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Oxijet insert lowers water consumption without low pressure

By Damir Beciri
13 February 2013

oxijet-insert-aerated-water-savingsAs you could notice in our articles about architecture, lower water consumption is a big deal. While most of the mentioned solutions rely on re-use and low-flow fixtures, a group of researchers at the Commonwealth Scientific and Industrial Research Organisation (CSIRO) developed Oxijet – a shower nozzle insert that can save up to 50 percent of water while providing the sensation of full pressure.

Oxijet insert can be fitted into most standardized shower heads, and it uses flow energy to draw air into the water stream. The technology works by jetting the water through four tiny nozzles, and sucking air into the stem of the showerhead. The air increases the volume and pressure of the water by creating tiny air bubbles within the stream.

“Traditional flow restrictors reduce flow and pressure, whereas Oxijet uses the flow energy to draw air into the water stream, making the water droplets hollow”, said Dr Jie Wu, a fluids specialist at CSIRO who led the team. “You get the illusion of increased water volume while you’re having a shower.”

The concept of using an aerated showerhead to save water is not new, but this approach allows you to keep your showerhead by adding a small aerator insert. Before looking forward to additional savings you might achieve after installing the Oxijet insert, I must disappoint people who already have their low-flow fixtures. Since the technology requires pressure to suck the air, it won’t work if the pressure isn’t sufficient. The pressure needed for Oxijet to operate is between 300 kPa and 1,000 kPa.

It is made from DR Brass, which is machined, and then chrome plated. The baffles are made from silicon rubber, thus enabling the insert to work on temperatures of up to 80°C (176°F). Another small nuisance of the aerated systems in general is the additional noise they create. Oxijet is no different although the baffles reduce the noise of the air entering the stream, because the noise of air exiting your showerhead is not preventable.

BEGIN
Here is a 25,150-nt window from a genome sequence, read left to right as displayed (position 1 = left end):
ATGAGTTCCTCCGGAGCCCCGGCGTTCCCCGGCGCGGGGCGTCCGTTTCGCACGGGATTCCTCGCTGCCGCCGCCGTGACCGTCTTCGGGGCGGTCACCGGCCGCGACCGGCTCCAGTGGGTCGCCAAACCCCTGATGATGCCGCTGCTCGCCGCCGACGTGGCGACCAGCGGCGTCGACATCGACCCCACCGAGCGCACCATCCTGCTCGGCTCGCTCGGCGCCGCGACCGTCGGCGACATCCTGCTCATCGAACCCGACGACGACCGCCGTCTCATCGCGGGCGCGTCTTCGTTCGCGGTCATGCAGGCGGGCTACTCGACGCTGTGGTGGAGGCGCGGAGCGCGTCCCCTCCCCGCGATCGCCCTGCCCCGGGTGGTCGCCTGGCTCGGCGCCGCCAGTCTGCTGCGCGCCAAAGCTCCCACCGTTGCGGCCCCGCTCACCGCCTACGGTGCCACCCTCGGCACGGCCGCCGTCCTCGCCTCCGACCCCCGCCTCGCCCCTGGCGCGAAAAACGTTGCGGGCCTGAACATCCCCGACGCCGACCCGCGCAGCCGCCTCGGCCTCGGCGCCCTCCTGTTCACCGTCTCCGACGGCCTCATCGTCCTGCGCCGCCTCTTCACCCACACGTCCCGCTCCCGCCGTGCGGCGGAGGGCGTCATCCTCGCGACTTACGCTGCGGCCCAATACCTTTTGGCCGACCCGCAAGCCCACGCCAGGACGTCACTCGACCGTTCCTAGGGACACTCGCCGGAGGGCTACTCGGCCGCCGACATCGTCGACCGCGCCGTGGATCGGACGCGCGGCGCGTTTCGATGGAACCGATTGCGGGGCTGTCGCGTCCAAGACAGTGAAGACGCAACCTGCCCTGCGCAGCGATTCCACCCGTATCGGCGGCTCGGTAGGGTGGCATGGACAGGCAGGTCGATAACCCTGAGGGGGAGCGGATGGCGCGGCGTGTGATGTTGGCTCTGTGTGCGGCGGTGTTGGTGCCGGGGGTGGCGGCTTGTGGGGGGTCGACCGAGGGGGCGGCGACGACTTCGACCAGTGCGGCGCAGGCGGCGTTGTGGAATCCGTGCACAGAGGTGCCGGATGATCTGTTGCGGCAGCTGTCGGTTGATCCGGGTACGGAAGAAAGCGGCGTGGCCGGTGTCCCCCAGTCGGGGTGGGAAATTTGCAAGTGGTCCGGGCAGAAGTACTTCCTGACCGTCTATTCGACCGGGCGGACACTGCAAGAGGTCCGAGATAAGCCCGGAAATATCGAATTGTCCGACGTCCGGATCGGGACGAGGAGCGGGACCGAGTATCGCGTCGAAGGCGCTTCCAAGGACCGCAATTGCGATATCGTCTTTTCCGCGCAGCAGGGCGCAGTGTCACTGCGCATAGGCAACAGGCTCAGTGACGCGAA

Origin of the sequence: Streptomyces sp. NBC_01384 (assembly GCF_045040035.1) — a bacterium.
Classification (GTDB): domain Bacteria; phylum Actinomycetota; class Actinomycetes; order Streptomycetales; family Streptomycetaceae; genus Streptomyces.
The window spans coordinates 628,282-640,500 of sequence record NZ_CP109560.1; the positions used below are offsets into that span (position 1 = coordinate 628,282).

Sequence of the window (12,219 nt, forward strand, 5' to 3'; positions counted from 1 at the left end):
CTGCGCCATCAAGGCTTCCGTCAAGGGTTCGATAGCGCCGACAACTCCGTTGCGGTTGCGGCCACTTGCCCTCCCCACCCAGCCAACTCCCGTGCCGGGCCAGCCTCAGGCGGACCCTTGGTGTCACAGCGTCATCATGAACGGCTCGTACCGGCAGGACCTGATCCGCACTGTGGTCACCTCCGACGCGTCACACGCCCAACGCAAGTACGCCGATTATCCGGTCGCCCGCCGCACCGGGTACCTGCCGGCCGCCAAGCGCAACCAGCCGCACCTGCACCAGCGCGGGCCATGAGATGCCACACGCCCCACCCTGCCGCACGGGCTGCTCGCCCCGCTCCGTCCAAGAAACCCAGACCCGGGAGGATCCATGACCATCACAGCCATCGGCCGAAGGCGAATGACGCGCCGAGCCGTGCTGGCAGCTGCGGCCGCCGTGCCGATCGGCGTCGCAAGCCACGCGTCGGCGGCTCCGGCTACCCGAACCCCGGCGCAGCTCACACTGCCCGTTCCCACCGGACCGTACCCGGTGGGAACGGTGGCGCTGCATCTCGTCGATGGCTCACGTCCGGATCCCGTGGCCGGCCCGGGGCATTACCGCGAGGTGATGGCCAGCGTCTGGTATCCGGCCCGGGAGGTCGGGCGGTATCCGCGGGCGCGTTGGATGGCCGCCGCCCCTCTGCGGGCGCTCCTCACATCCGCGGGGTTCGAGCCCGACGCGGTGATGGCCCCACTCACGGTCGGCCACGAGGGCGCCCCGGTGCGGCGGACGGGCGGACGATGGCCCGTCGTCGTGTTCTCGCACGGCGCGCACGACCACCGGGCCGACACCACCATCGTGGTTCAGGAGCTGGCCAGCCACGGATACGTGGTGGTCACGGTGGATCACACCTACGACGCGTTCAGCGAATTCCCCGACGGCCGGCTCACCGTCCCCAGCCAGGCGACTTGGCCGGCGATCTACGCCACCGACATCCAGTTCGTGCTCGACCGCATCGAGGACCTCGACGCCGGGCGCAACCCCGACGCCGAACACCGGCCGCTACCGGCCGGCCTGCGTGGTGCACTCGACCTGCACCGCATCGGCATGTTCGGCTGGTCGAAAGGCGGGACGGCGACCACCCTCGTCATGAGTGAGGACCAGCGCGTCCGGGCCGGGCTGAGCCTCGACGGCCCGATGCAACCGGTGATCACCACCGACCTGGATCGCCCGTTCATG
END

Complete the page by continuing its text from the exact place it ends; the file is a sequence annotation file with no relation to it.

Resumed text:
So, who actually needs this insert? If you haven’t switched to low-flow solutions yet or you want to enjoy full pressure showers again, you could use the Oxijet insert while keeping your showerhead. According to the Australian Bureau of Statistics, household water use is decreasing but prices are going up. Along lower the water consumption, the technology also lowers the costs of water heating. It could introduce huge savings in public use and hotels.

“With over 200 rooms we go through over 10 million liters [2.6 million gallons] of water per year, so any saving we can make is very important. We’ve found our customers prefer Oxijet over other ‘low flow’ shower heads, because it gives the illusion of full water pressure”, said Walter Immoos, General Manager of Novotel Northbeach.

New Zealand company Felton commercialized the product and performed rigorous tests according to Australian standards and they concluded it’s the equivalent of saving up to 50 percent of the water. Felton Oxijet insert is accredited by the Australian Watermark and Water Efficiency and Labelling Standards.

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